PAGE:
Simon Jenner: Descended from a Line of Legs / 26 October 2015
In discussing how to kick-start the Survivors’ Poetry blog, this poem about my father's tin leg and how, as a child, I used it as a garage for my toy cars was recently recalled in some email communications. A survivors’ poet remembered my reading of it some years ago at the Poetry Cafe.
Descended from a Line of Legs
Clank; his leg shows its metal
down the pungent antiseptic corridor
whose double once wheeled his flesh one to the fire.
Now he spawns comedy; these are Volvos,
Volkswagens swimming down the aluminium,
garaged by his infant son daily and forgotten.
Veering to some vacant ward, he dismantles
his white consultant self to the buff
paint and straps, to slow scars quickly examined,
stumped behind surgical socks, to a child’s Dinky rattle –
of himself years back, embryo memory of his whole.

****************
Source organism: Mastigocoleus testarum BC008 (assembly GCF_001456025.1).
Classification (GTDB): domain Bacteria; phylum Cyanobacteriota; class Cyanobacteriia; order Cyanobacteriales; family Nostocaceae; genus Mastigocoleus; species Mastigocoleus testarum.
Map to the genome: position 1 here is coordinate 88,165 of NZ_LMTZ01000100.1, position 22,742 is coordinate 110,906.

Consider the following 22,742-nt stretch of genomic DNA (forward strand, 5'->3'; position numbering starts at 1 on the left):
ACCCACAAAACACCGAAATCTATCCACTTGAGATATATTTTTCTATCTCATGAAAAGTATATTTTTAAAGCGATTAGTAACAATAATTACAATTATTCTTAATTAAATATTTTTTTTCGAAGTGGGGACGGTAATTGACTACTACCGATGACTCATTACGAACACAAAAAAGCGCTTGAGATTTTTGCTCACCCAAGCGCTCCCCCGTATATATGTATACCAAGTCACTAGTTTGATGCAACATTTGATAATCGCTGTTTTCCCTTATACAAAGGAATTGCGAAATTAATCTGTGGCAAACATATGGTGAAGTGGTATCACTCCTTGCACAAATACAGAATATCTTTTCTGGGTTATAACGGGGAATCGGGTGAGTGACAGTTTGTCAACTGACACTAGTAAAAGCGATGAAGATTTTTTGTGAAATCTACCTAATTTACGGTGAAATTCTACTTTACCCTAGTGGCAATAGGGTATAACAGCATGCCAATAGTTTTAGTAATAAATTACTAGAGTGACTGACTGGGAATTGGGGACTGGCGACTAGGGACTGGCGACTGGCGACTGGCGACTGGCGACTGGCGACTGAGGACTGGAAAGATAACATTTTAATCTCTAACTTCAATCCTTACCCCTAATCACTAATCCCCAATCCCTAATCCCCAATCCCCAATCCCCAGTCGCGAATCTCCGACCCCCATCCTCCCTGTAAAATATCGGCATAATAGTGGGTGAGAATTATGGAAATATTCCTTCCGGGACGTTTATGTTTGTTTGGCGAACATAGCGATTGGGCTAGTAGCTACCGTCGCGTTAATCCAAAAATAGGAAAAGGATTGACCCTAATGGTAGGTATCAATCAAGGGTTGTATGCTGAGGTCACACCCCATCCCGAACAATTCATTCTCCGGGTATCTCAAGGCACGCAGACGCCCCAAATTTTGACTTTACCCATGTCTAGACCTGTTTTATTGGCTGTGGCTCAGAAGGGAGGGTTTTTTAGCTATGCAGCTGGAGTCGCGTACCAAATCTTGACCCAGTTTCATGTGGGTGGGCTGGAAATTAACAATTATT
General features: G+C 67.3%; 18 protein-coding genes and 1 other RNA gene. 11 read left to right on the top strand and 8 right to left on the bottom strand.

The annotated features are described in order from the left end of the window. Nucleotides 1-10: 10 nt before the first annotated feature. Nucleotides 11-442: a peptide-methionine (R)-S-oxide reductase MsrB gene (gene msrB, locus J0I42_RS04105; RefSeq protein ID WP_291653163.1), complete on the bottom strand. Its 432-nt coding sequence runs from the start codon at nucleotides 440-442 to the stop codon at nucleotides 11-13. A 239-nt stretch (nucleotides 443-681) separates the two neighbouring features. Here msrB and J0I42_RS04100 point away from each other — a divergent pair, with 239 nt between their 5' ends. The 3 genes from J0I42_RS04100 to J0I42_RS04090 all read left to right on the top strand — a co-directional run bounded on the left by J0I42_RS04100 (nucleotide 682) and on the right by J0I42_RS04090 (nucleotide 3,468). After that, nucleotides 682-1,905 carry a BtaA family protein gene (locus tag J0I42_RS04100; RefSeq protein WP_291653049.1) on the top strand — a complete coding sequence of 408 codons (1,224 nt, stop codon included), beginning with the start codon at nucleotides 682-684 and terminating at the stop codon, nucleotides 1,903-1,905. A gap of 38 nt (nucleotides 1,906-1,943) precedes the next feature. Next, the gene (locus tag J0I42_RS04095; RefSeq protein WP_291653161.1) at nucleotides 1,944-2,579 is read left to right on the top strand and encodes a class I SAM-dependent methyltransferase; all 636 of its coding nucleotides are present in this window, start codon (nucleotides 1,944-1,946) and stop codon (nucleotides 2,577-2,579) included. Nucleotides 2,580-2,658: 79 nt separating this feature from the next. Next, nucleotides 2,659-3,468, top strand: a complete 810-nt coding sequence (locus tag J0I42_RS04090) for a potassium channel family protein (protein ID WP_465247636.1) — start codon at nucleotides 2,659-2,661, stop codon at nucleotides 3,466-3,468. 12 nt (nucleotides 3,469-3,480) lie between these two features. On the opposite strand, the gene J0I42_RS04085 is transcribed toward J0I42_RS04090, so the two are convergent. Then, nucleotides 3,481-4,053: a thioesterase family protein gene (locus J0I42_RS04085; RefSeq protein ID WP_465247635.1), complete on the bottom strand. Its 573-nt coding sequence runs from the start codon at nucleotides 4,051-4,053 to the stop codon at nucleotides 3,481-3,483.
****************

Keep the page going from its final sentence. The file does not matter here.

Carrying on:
But it’s his son who’s almost complete, bar squint eyes,
scar tissue he sees to himself; eyes blind
to their blue-chipped reliquaries he’ll now return.
Smiling to anecdote it, he winces rising.
His son will keep missing and forgetting
till he’s only metal and memory. The father
would not see him seed in his hangar leg
what burns his son to fly, late, to the same doctored titles,
limping preferments, not the predicted lyric scrapheap.
But the son’s legs are blocked out, own no magic cavern
to welcome his own infants. Flesh stops with him
who limps like his father with a pint less excuse
who fires steel and sterile children as a fertile offering
© Simon Jenner